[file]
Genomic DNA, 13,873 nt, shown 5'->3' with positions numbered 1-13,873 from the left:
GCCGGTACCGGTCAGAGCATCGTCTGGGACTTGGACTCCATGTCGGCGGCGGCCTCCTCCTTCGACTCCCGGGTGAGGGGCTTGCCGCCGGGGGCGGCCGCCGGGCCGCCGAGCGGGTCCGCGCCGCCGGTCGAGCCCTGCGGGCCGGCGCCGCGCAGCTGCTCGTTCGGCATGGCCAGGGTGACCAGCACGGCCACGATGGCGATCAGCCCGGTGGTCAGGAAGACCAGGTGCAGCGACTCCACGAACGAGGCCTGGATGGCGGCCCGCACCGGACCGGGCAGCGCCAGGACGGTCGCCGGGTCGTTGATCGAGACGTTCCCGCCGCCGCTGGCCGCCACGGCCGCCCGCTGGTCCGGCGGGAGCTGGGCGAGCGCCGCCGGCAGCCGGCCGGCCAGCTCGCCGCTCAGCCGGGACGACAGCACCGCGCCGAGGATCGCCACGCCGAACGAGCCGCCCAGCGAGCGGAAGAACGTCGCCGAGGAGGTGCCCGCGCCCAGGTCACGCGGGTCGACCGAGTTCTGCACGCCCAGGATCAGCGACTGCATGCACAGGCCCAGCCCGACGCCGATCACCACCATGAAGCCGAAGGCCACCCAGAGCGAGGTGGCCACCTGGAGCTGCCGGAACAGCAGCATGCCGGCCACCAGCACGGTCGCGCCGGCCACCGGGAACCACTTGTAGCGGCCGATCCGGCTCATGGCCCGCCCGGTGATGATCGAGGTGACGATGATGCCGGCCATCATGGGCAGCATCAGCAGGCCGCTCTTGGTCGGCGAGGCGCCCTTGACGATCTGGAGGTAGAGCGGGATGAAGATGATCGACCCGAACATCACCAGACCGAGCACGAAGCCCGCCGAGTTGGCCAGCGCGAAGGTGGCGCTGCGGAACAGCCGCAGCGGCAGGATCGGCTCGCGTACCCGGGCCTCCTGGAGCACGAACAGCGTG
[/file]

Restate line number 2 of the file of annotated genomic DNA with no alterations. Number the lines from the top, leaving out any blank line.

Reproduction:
GCCGGTACCGGTCAGAGCATCGTCTGGGACTTGGACTCCATGTCGGCGGCGGCCTCCTCCTTCGACTCCCGGGTGAGGGGCTTGCCGCCGGGGGCGGCCGCCGGGCCGCCGAGCGGGTCCGCGCCGCCGGTCGAGCCCTGCGGGCCGGCGCCGCGCAGCTGCTCGTTCGGCATGGCCAGGGTGACCAGCACGGCCACGATGGCGATCAGCCCGGTGGTCAGGAAGACCAGGTGCAGCGACTCCACGAACGAGGCCTGGATGGCGGCCCGCACCGGACCGGGCAGCGCCAGGACGGTCGCCGGGTCGTTGATCGAGACGTTCCCGCCGCCGCTGGCCGCCACGGCCGCCCGCTGGTCCGGCGGGAGCTGGGCGAGCGCCGCCGGCAGCCGGCCGGCCAGCTCGCCGCTCAGCCGGGACGACAGCACCGCGCCGAGGATCGCCACGCCGAACGAGCCGCCCAGCGAGCGGAAGAACGTCGCCGAGGAGGTGCCCGCGCCCAGGTCACGCGGGTCGACCGAGTTCTGCACGCCCAGGATCAGCGACTGCATGCACAGGCCCAGCCCGACGCCGATCACCACCATGAAGCCGAAGGCCACCCAGAGCGAGGTGGCCACCTGGAGCTGCCGGAACAGCAGCATGCCGGCCACCAGCACGGTCGCGCCGGCCACCGGGAACCACTTGTAGCGGCCGATCCGGCTCATGGCCCGCCCGGTGATGATCGAGGTGACGATGATGCCGGCCATCATGGGCAGCATCAGCAGGCCGCTCTTGGTCGGCGAGGCGCCCTTGACGATCTGGAGGTAGAGCGGGATGAAGATGATCGACCCGAACATCACCAGACCGAGCACGAAGCCCGCCGAGTTGGCCAGCGCGAAGGTGGCGCTGCGGAACAGCCGCAGCGGCAGGATCGGCTCGCGTACCCGGGCCTCCTGGAGCACGAACAGCGTG